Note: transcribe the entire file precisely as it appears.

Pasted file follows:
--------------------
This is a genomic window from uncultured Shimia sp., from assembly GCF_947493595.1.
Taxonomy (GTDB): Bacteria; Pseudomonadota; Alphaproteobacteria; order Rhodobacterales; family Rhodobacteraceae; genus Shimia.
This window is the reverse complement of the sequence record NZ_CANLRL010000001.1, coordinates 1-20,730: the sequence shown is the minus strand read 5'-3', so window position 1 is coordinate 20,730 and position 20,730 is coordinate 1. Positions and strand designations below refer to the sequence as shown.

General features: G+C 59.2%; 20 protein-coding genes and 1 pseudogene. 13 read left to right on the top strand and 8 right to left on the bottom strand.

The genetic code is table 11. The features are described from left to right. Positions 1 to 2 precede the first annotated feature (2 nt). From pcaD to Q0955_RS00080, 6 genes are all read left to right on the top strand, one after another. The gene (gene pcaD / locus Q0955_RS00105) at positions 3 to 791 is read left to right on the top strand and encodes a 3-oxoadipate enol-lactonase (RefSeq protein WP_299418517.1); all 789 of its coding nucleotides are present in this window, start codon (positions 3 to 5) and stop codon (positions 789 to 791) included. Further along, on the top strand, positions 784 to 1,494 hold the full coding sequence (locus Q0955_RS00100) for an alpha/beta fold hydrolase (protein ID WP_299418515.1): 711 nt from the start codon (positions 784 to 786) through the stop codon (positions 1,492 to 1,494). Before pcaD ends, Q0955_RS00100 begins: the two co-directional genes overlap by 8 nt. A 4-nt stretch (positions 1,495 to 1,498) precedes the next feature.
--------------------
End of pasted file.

This is a genomic window from uncultured Shimia sp., from assembly GCF_947493595.1.
Taxonomy (GTDB): Bacteria; Pseudomonadota; Alphaproteobacteria; order Rhodobacterales; family Rhodobacteraceae; genus Shimia.
This window is the reverse complement of the sequence record NZ_CANLRL010000001.1, coordinates 1-20,730: the sequence shown is the minus strand read 5'-3', so window position 1 is coordinate 20,730 and position 20,730 is coordinate 1. Positions and strand designations below refer to the sequence as shown.

General features: G+C 59.2%; 20 protein-coding genes and 1 pseudogene. 13 read left to right on the top strand and 8 right to left on the bottom strand.

The genetic code is table 11. The features are described from left to right. Positions 1 to 2 precede the first annotated feature (2 nt). From pcaD to Q0955_RS00080, 6 genes are all read left to right on the top strand, one after another. The gene (gene pcaD / locus Q0955_RS00105) at positions 3 to 791 is read left to right on the top strand and encodes a 3-oxoadipate enol-lactonase (RefSeq protein WP_299418517.1); all 789 of its coding nucleotides are present in this window, start codon (positions 3 to 5) and stop codon (positions 789 to 791) included. Further along, on the top strand, positions 784 to 1,494 hold the full coding sequence (locus Q0955_RS00100) for an alpha/beta fold hydrolase (protein ID WP_299418515.1): 711 nt from the start codon (positions 784 to 786) through the stop codon (positions 1,492 to 1,494). Before pcaD ends, Q0955_RS00100 begins: the two co-directional genes overlap by 8 nt. A 4-nt stretch (positions 1,495 to 1,498) precedes the next feature.